The rotor looks like a propeller with three or four very long blades. This rotor mounted is mounted above the fuselage at the top or a vertical shaft. The blades of the rotor spin horizontally around the shaft, making the autogyro resemble a windmill that is lying on its side.
The autogyro differs from the helicopter in that the engine does not continuously move the rotor, as the engine on a helicopter does. The engine is connected to the prerotator and is engaged only before takeoff. The small propeller at the front of the machine is vertical to the fuselage and pulls the autogyro forward as the propeller on an aircraft does. The forward motion causes the rotor to turn automatically.
Like an airplane, the autogyro must move along the ground before lifting off. The engine drives the rotor blades at a high rate of speed before the machine can leave the ground. Once in the air, the rotors are disconnected from the engine. The blades continue to revolve because of the air pressure against the bottom of the blades. These revolutions create sufficient lift to keep the autogyro aloft. This phenomenon is called autorotation.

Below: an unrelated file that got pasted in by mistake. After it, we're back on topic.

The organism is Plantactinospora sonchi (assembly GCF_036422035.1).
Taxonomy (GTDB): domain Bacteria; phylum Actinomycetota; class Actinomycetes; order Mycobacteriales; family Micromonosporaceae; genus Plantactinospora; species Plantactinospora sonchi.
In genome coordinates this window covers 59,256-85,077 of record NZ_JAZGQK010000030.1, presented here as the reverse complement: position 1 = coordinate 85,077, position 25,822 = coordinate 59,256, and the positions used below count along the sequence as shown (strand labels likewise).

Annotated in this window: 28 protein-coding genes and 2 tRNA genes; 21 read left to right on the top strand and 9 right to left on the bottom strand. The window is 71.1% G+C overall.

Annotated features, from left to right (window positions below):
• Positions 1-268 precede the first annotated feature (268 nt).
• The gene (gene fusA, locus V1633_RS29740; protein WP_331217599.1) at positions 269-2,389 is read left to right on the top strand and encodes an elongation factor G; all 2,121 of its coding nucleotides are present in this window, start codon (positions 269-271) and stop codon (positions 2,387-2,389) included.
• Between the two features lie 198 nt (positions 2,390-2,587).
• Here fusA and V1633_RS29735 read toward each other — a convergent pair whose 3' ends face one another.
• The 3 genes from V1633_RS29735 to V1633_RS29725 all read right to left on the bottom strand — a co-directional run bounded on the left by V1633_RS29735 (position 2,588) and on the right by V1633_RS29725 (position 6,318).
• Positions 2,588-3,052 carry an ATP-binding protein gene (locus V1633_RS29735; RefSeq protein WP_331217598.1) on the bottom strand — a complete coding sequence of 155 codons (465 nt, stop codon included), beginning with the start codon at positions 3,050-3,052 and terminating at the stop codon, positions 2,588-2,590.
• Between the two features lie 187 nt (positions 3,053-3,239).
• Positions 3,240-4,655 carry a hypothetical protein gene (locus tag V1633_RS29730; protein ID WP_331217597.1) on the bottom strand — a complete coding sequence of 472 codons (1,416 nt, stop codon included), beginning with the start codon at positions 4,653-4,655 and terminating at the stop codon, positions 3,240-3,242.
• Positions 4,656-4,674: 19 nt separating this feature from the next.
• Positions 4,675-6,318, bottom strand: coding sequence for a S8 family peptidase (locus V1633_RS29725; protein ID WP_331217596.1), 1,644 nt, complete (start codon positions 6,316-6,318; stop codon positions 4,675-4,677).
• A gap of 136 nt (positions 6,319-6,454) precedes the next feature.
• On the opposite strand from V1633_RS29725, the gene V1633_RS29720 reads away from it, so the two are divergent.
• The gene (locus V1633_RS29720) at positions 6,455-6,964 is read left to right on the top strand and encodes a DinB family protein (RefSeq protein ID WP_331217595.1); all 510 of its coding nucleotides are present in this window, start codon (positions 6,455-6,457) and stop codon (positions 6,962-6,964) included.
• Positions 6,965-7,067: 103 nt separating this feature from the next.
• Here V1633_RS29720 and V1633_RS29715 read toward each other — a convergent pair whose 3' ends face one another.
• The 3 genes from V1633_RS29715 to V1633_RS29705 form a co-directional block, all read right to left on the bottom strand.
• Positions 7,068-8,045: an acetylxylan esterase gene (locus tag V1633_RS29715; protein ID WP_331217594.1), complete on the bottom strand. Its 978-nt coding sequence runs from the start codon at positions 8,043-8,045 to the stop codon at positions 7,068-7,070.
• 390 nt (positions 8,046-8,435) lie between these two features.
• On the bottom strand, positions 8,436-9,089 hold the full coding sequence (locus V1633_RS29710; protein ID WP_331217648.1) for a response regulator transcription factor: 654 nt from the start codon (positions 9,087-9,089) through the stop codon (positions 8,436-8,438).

As the rotor turns, each blade moves forward on one side of the aircraft and backward on the other, thus creating more lift on the advancing side. Cierva joined each blade separately to the hub of the rotor so that each blade could rise automatically to avoid producing too much lift or could fall automatically to avoid producing insufficient lift. His autogyro was difficult to maneuver at low speeds because it used airplane-like controls that were dependant on forward speed to work. Later machines had the wings removed and were controlled by a tilting main rotor. An aircraft that is equipped this way can be directly controlled by varying the pitch or speed of the rotor blades or by tilting the rotors. Thus, it does not need conventional rudders, elevators, or ailerons. No autogyro has ever had a tail rotor.
The autogyro can climb or descend very steeply and descend vertically. However, it cannot climb vertically or hover over one spot like a helicopter.
Related category• AERODYNAMICS AND AERONAUTICS
U.S. Centennial of Flight Commission
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